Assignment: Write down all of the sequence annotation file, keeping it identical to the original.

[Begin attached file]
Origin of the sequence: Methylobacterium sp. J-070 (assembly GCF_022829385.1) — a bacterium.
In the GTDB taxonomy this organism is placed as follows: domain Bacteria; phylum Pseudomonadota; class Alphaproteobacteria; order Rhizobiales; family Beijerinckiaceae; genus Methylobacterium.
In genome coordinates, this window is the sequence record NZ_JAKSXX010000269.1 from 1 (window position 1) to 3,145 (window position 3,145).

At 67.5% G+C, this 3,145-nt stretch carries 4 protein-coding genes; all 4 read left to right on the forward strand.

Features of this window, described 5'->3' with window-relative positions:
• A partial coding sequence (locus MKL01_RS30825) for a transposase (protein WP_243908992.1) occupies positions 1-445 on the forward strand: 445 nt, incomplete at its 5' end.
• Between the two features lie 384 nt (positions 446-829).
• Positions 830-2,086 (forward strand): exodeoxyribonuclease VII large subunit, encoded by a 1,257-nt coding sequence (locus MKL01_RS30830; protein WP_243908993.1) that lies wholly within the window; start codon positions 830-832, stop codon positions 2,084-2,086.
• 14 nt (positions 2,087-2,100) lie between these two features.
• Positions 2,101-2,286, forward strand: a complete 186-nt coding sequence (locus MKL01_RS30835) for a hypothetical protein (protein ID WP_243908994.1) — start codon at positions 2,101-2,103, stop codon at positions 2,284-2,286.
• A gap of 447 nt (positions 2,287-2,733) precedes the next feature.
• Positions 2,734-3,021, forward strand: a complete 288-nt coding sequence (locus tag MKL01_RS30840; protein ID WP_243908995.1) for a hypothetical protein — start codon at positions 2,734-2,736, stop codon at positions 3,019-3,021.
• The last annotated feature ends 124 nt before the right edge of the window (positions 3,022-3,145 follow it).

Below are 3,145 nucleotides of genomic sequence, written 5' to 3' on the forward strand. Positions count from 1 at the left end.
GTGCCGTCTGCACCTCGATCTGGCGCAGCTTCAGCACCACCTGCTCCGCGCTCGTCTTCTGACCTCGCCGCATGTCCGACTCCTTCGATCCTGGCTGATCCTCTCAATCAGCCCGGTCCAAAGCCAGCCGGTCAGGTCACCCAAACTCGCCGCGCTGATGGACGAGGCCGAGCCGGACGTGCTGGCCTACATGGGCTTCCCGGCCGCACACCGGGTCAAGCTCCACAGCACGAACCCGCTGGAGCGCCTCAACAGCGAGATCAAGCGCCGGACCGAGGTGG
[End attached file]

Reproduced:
Origin of the sequence: Methylobacterium sp. J-070 (assembly GCF_022829385.1) — a bacterium.
In the GTDB taxonomy this organism is placed as follows: domain Bacteria; phylum Pseudomonadota; class Alphaproteobacteria; order Rhizobiales; family Beijerinckiaceae; genus Methylobacterium.
In genome coordinates, this window is the sequence record NZ_JAKSXX010000269.1 from 1 (window position 1) to 3,145 (window position 3,145).

At 67.5% G+C, this 3,145-nt stretch carries 4 protein-coding genes; all 4 read left to right on the forward strand.

Features of this window, described 5'->3' with window-relative positions:
• A partial coding sequence (locus MKL01_RS30825) for a transposase (protein WP_243908992.1) occupies positions 1-445 on the forward strand: 445 nt, incomplete at its 5' end.
• Between the two features lie 384 nt (positions 446-829).
• Positions 830-2,086 (forward strand): exodeoxyribonuclease VII large subunit, encoded by a 1,257-nt coding sequence (locus MKL01_RS30830; protein WP_243908993.1) that lies wholly within the window; start codon positions 830-832, stop codon positions 2,084-2,086.
• 14 nt (positions 2,087-2,100) lie between these two features.
• Positions 2,101-2,286, forward strand: a complete 186-nt coding sequence (locus MKL01_RS30835) for a hypothetical protein (protein ID WP_243908994.1) — start codon at positions 2,101-2,103, stop codon at positions 2,284-2,286.
• A gap of 447 nt (positions 2,287-2,733) precedes the next feature.
• Positions 2,734-3,021, forward strand: a complete 288-nt coding sequence (locus tag MKL01_RS30840; protein ID WP_243908995.1) for a hypothetical protein — start codon at positions 2,734-2,736, stop codon at positions 3,019-3,021.
• The last annotated feature ends 124 nt before the right edge of the window (positions 3,022-3,145 follow it).

Below are 3,145 nucleotides of genomic sequence, written 5' to 3' on the forward strand. Positions count from 1 at the left end.
GTGCCGTCTGCACCTCGATCTGGCGCAGCTTCAGCACCACCTGCTCCGCGCTCGTCTTCTGACCTCGCCGCATGTCCGACTCCTTCGATCCTGGCTGATCCTCTCAATCAGCCCGGTCCAAAGCCAGCCGGTCAGGTCACCCAAACTCGCCGCGCTGATGGACGAGGCCGAGCCGGACGTGCTGGCCTACATGGGCTTCCCGGCCGCACACCGGGTCAAGCTCCACAGCACGAACCCGCTGGAGCGCCTCAACAGCGAGATCAAGCGCCGGACCGAGGTGG